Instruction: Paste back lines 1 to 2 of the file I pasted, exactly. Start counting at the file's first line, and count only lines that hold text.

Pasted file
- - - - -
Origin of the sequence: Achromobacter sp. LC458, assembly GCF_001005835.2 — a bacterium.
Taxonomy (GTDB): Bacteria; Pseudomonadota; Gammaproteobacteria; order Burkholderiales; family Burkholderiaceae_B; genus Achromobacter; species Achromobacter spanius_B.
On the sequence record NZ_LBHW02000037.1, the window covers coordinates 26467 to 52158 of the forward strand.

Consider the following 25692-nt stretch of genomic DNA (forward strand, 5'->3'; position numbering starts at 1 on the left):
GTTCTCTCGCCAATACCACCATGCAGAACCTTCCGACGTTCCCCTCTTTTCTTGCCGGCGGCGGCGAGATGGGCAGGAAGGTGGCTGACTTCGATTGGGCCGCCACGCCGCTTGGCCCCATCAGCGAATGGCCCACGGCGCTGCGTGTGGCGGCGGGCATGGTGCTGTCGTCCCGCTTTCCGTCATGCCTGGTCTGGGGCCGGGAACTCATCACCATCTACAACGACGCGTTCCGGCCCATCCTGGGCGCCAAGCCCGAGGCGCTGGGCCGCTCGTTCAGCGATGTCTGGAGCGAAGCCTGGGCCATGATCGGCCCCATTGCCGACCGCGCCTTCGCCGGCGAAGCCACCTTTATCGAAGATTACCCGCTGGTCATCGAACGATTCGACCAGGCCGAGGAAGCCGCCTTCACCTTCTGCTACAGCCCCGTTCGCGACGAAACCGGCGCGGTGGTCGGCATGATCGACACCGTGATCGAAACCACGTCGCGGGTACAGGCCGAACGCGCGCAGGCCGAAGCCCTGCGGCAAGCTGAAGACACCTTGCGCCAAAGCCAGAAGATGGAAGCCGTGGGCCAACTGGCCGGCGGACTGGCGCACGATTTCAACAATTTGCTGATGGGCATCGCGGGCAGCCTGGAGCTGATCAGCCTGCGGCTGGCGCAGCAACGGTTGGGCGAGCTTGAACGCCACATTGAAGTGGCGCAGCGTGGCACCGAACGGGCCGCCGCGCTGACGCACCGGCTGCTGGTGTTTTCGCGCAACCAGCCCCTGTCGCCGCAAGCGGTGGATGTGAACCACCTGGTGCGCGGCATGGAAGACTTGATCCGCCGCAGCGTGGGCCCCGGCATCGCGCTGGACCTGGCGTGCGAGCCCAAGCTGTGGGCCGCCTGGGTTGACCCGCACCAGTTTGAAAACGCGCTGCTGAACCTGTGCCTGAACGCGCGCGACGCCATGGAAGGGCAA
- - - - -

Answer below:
Origin of the sequence: Achromobacter sp. LC458, assembly GCF_001005835.2 — a bacterium.
Taxonomy (GTDB): Bacteria; Pseudomonadota; Gammaproteobacteria; order Burkholderiales; family Burkholderiaceae_B; genus Achromobacter; species Achromobacter spanius_B.